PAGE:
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It is practical for Bangladeshis to remember the Farakkha sequences of events when despite protests, international advocacy and international legal opinions showing that the Indian position was untenable, India went ahead. One can understand that India was intransigent before 1971 when Pakistan was the enemy state but it was finalised during the Bangladesh era. At that time, Sheikh Mujib was in power who was obviously an ally. Now under a different ally Sheikh Hasina, India has initiated another challenge to Bangladesh’s survival and positive mutual relations. However, this time it is not too late, one hopes.
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India didn’t begin the basic project work by consulting Bangladesh although both are partners in the same river. The Tipaimukh dam will have the maximum capacity to hold 15 billion cubic metres (BCM) of water, which, as per the Central Water Commission of India, accounts for about 30 percent of the total flow of the Barak River. This means that India will have unilateral control over 30 percent of the flow in an international river. In itself, this cannot be acceptable to a lower riparian country like Bangladesh but this has been the same case before.

The Ganges Treaty was not signed before the barrage was built but afterwards when it became a major bone of contention between the two countries. But again in the 12 years of its existence, India broke the terms of accord in nine years of the 12 according to Bangladeshi experts. In case of Tipaimukh, there may be an opportunity to do something before the damage is done though much of it depends on India and the kind of pressure Bangladesh can bring upon it.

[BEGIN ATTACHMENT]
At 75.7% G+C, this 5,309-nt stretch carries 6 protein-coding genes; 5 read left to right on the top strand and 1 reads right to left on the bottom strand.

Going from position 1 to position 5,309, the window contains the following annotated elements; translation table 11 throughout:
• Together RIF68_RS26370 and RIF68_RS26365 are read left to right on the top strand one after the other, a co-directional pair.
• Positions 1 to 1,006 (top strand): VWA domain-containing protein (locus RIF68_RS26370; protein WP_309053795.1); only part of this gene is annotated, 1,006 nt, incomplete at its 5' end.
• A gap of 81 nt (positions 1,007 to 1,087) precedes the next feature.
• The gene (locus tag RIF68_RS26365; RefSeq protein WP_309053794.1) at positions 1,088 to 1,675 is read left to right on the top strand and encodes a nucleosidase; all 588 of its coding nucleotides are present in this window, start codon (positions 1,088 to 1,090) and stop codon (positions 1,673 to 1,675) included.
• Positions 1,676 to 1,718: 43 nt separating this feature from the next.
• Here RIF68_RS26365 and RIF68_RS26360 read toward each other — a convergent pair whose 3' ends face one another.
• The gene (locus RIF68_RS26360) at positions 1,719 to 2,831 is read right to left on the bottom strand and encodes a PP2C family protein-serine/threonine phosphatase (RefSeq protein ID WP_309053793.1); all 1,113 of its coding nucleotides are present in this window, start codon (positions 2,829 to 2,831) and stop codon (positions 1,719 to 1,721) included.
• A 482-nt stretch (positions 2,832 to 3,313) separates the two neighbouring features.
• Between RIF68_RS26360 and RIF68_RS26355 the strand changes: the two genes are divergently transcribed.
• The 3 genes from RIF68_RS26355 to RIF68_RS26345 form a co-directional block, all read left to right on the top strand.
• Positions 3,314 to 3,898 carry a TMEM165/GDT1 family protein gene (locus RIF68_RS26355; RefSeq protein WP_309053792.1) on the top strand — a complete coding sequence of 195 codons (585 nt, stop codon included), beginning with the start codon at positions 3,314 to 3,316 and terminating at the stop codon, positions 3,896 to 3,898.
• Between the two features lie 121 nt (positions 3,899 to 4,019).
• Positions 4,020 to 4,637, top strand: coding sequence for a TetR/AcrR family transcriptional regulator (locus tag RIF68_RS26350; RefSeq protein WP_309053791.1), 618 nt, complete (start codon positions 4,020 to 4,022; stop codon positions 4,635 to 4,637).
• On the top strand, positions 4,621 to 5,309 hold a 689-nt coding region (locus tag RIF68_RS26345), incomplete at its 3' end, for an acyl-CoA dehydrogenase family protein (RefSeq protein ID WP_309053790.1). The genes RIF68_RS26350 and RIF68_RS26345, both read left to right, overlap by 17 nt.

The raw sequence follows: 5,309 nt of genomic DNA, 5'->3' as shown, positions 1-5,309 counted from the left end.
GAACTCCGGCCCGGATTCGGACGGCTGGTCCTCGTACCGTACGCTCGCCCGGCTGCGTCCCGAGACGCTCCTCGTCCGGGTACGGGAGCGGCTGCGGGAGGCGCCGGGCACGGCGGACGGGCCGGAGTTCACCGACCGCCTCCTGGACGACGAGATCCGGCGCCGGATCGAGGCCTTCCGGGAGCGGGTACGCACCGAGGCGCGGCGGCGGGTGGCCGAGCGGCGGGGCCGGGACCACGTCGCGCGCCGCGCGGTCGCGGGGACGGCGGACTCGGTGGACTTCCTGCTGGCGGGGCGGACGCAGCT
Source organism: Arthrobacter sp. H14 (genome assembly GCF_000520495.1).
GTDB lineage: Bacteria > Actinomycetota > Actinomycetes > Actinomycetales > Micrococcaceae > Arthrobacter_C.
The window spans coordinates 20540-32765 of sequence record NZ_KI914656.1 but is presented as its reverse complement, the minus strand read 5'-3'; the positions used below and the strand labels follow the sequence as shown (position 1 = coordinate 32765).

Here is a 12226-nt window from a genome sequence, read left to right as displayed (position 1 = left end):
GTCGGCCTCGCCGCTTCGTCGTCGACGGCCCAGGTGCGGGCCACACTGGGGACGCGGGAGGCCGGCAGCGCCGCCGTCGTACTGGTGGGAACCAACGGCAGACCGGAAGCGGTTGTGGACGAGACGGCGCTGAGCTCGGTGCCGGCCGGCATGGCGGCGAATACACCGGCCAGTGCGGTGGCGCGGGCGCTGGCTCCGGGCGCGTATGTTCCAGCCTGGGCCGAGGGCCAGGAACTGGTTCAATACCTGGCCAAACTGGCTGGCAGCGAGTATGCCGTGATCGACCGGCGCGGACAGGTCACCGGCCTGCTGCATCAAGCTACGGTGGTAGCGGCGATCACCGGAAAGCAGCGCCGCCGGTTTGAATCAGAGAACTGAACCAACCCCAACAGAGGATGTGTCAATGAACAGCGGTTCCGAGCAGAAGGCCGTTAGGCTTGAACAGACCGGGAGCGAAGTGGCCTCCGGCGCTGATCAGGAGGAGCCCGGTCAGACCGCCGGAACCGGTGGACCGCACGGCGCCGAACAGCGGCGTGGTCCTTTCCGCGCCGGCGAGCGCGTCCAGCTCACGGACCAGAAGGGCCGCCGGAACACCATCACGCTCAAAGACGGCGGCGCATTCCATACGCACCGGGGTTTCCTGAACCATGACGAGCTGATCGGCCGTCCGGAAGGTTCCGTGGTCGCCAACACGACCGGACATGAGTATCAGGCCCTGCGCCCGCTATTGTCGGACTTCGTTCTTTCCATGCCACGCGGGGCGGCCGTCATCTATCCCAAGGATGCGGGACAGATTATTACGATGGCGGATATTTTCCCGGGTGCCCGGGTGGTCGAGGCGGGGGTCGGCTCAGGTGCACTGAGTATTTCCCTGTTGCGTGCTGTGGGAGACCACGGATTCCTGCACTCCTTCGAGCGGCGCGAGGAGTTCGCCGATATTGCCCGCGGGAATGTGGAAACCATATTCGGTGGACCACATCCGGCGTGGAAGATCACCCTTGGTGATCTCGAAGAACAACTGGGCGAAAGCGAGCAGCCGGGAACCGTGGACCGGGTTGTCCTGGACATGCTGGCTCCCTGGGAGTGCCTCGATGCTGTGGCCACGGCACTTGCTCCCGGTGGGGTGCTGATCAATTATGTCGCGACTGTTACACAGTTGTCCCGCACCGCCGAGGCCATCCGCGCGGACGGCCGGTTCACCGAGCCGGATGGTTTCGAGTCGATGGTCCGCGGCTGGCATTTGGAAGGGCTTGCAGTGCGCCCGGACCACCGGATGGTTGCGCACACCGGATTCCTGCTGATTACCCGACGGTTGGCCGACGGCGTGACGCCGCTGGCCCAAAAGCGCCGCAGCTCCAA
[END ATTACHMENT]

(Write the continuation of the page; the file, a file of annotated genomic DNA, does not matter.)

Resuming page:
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At this point of time India has not yet proven its adequate good faith and Bangladesh has also not displayed any serious intent of making Tipaimukh a joint effort. India has acted as it has done before in dealing with a weak neighbour and like many times before didn’t bother to call. Bangladesh is such a sorry mess that India knows ignoring it is possible and it has done so. All plans and arrangements for the dam were made beforehand so the Indian position is obviously not one which is loyal to the principle of consensual approach.
Given that scenario the onus of trying its best to make it a ‘joint’ project squarely lies on Bangladesh.

If it is really serious about trying to make Tipaimukh non-harmful to Bangladesh, the following demands must be made.

- Suspend all activities relating to the dam planning before a joint environmental, socio-economic, security assessment is made jointly by India and Bangladesh.

- Establish a learning project for Bangladeshi experts, activists and media so that exchanges and interactions on the project are knowledge rather than emotion based.

-Develop public consultation process in Bangladesh to inform the people about the dam, learn about public perception of the same and also understand if the people are behind the actions being taken by the Bangladesh government.

- Engage international bodies on the issue so that the matter of an international river sharing is revived at a level where some impact is possible.

- Contact civil society bodies in India and various Saarc fora to discuss the topic and urge consensual actions on the dam’s future.

These are not original suggestions but are an attempt to fill the gaps that has emerged out of the Tipaimukh affair. Many more suggestions are possible.
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Modern states operate out of the principles of enlightened self-interest though the first part is often missing. When it comes to dealing with another country, such countries particularly the big ones don’t feel obligated to act fairly as there is no enforceable international regime to ensure that everyone behaves fairly towards each other. Therefore the responsibility falls on the affected nations to ensure creation of situations and circumstances that will make arbitrary actions less damaging.

India will do what it thinks is the best and Bangladesh must do what it thinks will preserve the interest of Bangladesh. Till date, Bangladesh has fallen much short of that responsibility.

BY :   Afsan Chowdhury.